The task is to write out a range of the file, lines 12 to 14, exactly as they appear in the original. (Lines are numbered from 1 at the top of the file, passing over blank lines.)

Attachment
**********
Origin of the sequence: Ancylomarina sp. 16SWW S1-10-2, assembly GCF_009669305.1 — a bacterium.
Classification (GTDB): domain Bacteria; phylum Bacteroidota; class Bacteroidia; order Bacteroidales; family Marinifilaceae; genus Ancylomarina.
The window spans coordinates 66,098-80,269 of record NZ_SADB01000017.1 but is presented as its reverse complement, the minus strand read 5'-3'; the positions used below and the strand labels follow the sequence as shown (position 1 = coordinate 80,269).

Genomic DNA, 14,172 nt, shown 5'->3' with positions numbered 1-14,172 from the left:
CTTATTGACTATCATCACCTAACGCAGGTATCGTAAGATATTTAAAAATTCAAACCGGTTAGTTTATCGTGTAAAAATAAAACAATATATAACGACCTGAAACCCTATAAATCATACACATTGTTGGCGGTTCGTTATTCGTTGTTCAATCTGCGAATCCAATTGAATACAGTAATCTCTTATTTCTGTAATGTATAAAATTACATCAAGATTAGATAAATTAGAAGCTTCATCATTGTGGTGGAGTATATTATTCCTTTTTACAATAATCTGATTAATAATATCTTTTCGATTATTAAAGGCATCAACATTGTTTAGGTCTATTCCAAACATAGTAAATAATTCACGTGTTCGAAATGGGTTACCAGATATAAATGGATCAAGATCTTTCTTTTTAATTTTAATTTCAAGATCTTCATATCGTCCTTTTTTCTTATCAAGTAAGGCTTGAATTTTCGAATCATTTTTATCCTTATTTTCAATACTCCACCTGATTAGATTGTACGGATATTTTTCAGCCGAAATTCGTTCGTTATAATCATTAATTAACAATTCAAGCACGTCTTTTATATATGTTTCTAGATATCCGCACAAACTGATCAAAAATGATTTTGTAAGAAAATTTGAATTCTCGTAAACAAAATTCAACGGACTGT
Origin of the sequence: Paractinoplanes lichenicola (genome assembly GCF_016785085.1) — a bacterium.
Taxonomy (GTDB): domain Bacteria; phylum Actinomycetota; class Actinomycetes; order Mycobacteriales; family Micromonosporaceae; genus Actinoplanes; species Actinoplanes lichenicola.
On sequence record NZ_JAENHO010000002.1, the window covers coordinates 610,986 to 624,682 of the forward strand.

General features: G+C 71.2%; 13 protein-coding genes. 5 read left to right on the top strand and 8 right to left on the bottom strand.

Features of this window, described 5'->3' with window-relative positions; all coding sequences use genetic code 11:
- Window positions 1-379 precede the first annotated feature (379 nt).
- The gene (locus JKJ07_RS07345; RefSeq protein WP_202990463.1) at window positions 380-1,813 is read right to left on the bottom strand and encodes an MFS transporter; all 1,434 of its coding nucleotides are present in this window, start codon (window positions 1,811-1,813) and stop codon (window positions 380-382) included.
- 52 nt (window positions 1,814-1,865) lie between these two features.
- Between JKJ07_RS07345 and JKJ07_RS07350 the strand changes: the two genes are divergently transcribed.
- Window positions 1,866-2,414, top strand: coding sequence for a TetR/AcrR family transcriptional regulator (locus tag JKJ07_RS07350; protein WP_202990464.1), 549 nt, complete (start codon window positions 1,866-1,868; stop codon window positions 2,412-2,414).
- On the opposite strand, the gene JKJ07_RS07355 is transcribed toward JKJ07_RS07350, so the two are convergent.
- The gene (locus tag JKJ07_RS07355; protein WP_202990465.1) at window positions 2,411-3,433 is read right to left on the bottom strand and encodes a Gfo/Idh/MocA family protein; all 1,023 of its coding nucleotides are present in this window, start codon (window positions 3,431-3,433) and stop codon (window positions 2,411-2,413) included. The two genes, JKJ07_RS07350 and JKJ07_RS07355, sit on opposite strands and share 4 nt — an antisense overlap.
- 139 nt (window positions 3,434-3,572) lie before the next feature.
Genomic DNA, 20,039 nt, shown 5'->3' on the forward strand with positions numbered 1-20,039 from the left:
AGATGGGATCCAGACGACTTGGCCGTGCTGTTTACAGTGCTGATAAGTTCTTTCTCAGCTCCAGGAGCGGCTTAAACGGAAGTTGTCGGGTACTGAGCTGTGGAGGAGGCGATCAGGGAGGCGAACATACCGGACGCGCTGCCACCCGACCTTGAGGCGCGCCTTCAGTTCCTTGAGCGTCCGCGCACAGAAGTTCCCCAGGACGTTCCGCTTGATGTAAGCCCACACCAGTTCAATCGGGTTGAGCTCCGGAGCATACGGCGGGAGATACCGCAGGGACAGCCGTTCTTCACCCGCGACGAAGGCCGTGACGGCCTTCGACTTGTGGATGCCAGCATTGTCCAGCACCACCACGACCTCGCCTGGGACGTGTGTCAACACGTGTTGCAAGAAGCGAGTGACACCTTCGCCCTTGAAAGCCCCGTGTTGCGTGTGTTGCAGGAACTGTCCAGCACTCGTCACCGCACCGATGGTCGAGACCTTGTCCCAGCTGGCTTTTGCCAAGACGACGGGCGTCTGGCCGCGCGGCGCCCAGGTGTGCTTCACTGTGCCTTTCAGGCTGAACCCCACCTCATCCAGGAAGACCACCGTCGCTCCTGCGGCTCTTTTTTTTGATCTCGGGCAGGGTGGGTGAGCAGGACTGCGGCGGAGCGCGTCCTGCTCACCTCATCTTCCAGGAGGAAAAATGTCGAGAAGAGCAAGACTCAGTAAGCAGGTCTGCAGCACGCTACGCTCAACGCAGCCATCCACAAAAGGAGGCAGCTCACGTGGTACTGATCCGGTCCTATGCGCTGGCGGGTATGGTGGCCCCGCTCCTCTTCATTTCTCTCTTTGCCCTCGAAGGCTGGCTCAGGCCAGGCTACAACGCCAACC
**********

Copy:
- The gene (locus JKJ07_RS07345; RefSeq protein WP_202990463.1) at window positions 380-1,813 is read right to left on the bottom strand and encodes an MFS transporter; all 1,434 of its coding nucleotides are present in this window, start codon (window positions 1,811-1,813) and stop codon (window positions 380-382) included.
- 52 nt (window positions 1,814-1,865) lie between these two features.
- Between JKJ07_RS07345 and JKJ07_RS07350 the strand changes: the two genes are divergently transcribed.